Former Medicaid Director Bob Robinson, for example, an appointee of then-Gov. Haley Barbour, opposed Hood’s lawsuits to recoup money from pharmaceutical companies. Hood alleged an elaborate scheme that the AG said resulted in the state being overcharged for drugs for Medicaid recipients.
In the 1990s, then-Gov. Kirk Fordice opposed Moore’s lawsuit that resulted in a multibillion-dollar settlement for the state with big tobacco companies.
The House bill would not prevent the attorney general from filing such lawsuits, but would allow the agency head to hire an attorney to argue against the attorney general in court. That, presumably, would make it more difficult for the attorney general to prevail if it was apparent that not all elements of state government were on board with the lawsuit.
“If this bill passes, then agency heads with agendas and interests of their own will be allowed to pursue those interests on the taxpayers’ dime over the state’s interest as a whole with no oversight,” Hood said.
But others disagree.
“The agency heads have a right to hire an attorney of their choice,” said Rep. Jeff Smith, R-Columbus.
The Senate proposal, on the surface, seems less burdensome to the attorney general. It would put into law essentially the same contingency fee schedule Hood’s office already uses when hiring outside counsel. It also would require the attorney general to post the contracts with private attorneys on his web page, which Hood already does.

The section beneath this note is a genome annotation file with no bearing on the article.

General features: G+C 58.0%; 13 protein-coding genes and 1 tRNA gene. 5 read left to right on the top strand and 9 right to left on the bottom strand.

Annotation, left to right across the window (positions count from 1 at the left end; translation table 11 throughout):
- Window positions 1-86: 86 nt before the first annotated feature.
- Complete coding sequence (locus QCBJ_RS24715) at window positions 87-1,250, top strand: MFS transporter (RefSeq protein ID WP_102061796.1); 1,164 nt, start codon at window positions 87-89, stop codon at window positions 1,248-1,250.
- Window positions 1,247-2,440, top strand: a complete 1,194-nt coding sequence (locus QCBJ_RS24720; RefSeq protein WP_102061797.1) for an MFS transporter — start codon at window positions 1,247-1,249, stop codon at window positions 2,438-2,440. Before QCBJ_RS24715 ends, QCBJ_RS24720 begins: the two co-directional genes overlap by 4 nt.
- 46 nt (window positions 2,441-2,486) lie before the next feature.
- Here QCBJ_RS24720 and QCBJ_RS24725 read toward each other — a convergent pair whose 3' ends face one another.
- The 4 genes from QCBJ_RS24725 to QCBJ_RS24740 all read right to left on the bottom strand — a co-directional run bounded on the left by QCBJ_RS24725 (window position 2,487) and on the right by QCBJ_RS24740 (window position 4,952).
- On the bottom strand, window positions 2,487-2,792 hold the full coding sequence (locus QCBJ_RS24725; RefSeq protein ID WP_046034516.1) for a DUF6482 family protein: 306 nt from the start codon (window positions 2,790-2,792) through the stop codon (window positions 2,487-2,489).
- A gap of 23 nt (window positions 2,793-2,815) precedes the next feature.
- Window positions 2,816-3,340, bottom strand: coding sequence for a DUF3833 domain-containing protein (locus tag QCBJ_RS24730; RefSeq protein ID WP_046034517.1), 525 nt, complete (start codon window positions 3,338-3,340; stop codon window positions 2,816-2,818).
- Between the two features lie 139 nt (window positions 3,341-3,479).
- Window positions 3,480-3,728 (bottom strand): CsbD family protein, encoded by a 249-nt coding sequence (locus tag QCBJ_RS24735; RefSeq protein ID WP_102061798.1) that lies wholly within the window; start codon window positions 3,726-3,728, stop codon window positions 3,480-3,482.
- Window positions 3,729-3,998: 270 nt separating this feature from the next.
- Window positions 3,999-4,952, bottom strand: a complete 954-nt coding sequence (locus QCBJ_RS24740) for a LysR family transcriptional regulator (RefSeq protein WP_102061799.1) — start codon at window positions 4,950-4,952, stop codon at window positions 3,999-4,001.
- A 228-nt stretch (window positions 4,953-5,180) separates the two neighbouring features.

The Senate proposal also would set up a special commission – consisting of the governor, lieutenant governor and secretary of state – from which an agency head would have to obtain approval to hire a separate attorney.
Sen. Hob Bryan, D-Amory, said at first he thought the legislation would not be that disruptive to the practice currently followed by the attorney general. But recently on the Senate floor, upon questioning Judiciary A Chair Briggs Hopson, R-Vicksburg, he said he discovered some problems with the bill.
Bryan asked what would happen in a case in the mid-2000s when Hood filed a lawsuit in bankruptcy court against WorldCom, now MCI, that resulted in a settlement for the state of about $115 million in back taxes. The Department of Revenue opposed the lawsuit and wanted to sue for only $3 million.
In that case, Hopson told Bryan that, if the commission approved of an outside counsel for the Department of Revenue, then the attorney general’s case could not continue and the state would lose more than $100 million in back taxes a bankruptcy judge agreed was owed to the state.
Hopson said there might be instances in the future when an outside counsel hired by an agency head would get a better settlement for the state than the attorney general.
“This will be utilized (by agency heads) in rare instances in my estimation,” Hopson said. “It will be a rare occasion when we have a dispute.”
In the coming weeks, the House and Senate will try to work out differences in the legislation.